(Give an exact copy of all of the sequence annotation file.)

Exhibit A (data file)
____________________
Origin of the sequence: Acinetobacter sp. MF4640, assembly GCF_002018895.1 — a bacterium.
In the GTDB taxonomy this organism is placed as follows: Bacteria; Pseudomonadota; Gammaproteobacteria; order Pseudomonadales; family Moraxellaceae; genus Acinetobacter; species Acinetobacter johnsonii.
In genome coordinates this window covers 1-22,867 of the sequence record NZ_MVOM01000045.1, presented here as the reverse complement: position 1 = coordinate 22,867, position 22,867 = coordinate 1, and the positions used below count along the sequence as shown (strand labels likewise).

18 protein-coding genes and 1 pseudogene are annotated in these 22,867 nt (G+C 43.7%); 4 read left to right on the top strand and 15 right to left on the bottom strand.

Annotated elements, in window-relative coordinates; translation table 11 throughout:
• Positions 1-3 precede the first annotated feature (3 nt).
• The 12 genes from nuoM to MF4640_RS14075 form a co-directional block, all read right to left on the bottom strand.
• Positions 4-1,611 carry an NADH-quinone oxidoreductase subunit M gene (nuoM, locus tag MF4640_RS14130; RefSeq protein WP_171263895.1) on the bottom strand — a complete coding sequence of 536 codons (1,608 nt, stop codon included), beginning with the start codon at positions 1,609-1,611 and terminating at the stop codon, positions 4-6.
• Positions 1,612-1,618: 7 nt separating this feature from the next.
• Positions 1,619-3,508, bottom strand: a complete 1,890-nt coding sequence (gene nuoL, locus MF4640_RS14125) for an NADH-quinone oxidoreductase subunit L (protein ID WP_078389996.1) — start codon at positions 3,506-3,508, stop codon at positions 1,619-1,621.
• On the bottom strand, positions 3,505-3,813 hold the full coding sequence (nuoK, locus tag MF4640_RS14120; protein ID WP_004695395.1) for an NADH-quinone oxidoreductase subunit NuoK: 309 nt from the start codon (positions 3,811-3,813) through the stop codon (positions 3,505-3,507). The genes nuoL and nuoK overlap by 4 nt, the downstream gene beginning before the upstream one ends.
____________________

Origin of the sequence: Acinetobacter sp. MF4640, assembly GCF_002018895.1 — a bacterium.
In the GTDB taxonomy this organism is placed as follows: Bacteria; Pseudomonadota; Gammaproteobacteria; order Pseudomonadales; family Moraxellaceae; genus Acinetobacter; species Acinetobacter johnsonii.
In genome coordinates this window covers 1-22,867 of the sequence record NZ_MVOM01000045.1, presented here as the reverse complement: position 1 = coordinate 22,867, position 22,867 = coordinate 1, and the positions used below count along the sequence as shown (strand labels likewise).

18 protein-coding genes and 1 pseudogene are annotated in these 22,867 nt (G+C 43.7%); 4 read left to right on the top strand and 15 right to left on the bottom strand.

Annotated elements, in window-relative coordinates; translation table 11 throughout:
• Positions 1-3 precede the first annotated feature (3 nt).
• The 12 genes from nuoM to MF4640_RS14075 form a co-directional block, all read right to left on the bottom strand.
• Positions 4-1,611 carry an NADH-quinone oxidoreductase subunit M gene (nuoM, locus tag MF4640_RS14130; RefSeq protein WP_171263895.1) on the bottom strand — a complete coding sequence of 536 codons (1,608 nt, stop codon included), beginning with the start codon at positions 1,609-1,611 and terminating at the stop codon, positions 4-6.
• Positions 1,612-1,618: 7 nt separating this feature from the next.
• Positions 1,619-3,508, bottom strand: a complete 1,890-nt coding sequence (gene nuoL, locus MF4640_RS14125) for an NADH-quinone oxidoreductase subunit L (protein ID WP_078389996.1) — start codon at positions 3,506-3,508, stop codon at positions 1,619-1,621.
• On the bottom strand, positions 3,505-3,813 hold the full coding sequence (nuoK, locus tag MF4640_RS14120; protein ID WP_004695395.1) for an NADH-quinone oxidoreductase subunit NuoK: 309 nt from the start codon (positions 3,811-3,813) through the stop codon (positions 3,505-3,507). The genes nuoL and nuoK overlap by 4 nt, the downstream gene beginning before the upstream one ends.